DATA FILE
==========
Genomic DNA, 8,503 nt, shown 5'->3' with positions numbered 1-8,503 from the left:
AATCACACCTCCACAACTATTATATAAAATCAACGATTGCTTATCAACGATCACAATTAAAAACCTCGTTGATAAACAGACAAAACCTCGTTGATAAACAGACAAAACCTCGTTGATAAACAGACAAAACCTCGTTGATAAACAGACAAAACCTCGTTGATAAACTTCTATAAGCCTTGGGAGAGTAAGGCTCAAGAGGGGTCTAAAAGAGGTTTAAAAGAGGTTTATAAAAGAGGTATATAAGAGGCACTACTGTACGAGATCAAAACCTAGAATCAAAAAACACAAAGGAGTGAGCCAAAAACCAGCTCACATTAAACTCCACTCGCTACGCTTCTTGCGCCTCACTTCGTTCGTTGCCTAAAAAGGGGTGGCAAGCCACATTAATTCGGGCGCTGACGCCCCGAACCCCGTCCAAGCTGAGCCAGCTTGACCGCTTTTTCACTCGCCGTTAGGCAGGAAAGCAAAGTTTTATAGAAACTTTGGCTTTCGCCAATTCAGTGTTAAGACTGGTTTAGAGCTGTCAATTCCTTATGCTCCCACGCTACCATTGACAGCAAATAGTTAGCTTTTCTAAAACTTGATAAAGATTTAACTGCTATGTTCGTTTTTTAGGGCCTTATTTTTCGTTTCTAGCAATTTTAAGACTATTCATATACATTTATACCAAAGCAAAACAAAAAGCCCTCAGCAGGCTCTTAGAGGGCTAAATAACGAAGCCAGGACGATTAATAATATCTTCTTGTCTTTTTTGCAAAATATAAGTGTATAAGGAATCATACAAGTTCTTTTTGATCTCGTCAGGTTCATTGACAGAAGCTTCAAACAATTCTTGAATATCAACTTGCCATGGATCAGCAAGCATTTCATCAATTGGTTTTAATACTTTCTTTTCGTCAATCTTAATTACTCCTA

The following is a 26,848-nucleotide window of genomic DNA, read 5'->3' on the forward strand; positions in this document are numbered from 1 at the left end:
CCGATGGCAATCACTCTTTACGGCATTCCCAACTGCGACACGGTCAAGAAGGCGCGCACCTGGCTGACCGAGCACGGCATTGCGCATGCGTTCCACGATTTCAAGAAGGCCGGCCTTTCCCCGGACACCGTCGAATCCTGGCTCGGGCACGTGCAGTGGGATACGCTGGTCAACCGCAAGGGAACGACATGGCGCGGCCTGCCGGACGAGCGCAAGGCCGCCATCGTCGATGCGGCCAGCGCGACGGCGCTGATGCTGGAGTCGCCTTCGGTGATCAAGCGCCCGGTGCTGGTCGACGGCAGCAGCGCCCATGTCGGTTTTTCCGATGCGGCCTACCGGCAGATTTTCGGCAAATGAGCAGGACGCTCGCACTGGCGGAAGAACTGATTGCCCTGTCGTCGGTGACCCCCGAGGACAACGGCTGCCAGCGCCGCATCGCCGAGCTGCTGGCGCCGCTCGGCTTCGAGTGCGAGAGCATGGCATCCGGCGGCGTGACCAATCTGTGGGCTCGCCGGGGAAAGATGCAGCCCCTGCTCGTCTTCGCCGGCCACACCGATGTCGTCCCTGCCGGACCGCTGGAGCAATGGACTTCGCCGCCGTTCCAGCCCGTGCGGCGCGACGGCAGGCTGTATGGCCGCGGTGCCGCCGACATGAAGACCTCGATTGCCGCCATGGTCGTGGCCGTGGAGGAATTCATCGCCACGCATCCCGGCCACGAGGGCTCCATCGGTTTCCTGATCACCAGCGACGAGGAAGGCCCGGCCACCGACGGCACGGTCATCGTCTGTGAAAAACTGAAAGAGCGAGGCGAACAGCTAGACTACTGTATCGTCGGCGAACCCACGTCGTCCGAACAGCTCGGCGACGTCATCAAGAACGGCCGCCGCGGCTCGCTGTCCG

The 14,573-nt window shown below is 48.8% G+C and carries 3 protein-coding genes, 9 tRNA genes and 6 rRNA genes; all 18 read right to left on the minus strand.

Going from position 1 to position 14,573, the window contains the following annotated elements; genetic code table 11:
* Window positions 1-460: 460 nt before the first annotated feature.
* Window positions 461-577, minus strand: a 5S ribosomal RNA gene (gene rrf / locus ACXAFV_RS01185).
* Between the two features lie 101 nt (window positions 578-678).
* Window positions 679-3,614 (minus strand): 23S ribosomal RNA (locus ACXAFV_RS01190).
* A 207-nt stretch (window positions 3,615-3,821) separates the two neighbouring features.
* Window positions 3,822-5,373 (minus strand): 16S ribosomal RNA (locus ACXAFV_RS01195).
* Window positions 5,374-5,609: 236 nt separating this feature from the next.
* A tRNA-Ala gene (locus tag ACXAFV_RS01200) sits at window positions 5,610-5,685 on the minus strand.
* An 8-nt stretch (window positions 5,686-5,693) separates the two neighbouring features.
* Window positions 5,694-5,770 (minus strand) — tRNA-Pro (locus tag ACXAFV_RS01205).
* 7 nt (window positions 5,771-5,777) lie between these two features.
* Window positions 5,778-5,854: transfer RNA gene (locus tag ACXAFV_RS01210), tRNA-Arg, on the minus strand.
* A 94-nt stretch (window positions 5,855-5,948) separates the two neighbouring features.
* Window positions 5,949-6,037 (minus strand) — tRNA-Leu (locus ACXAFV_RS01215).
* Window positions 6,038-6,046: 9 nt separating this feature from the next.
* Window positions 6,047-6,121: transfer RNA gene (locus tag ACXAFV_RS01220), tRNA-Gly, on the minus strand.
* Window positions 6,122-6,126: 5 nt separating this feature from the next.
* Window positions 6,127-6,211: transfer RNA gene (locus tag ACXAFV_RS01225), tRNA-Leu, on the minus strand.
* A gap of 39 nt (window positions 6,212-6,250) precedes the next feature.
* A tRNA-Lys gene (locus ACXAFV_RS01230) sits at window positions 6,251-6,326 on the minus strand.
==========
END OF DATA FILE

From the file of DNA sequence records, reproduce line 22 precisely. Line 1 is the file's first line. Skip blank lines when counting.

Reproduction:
* Window positions 6,047-6,121: transfer RNA gene (locus tag ACXAFV_RS01220), tRNA-Gly, on the minus strand.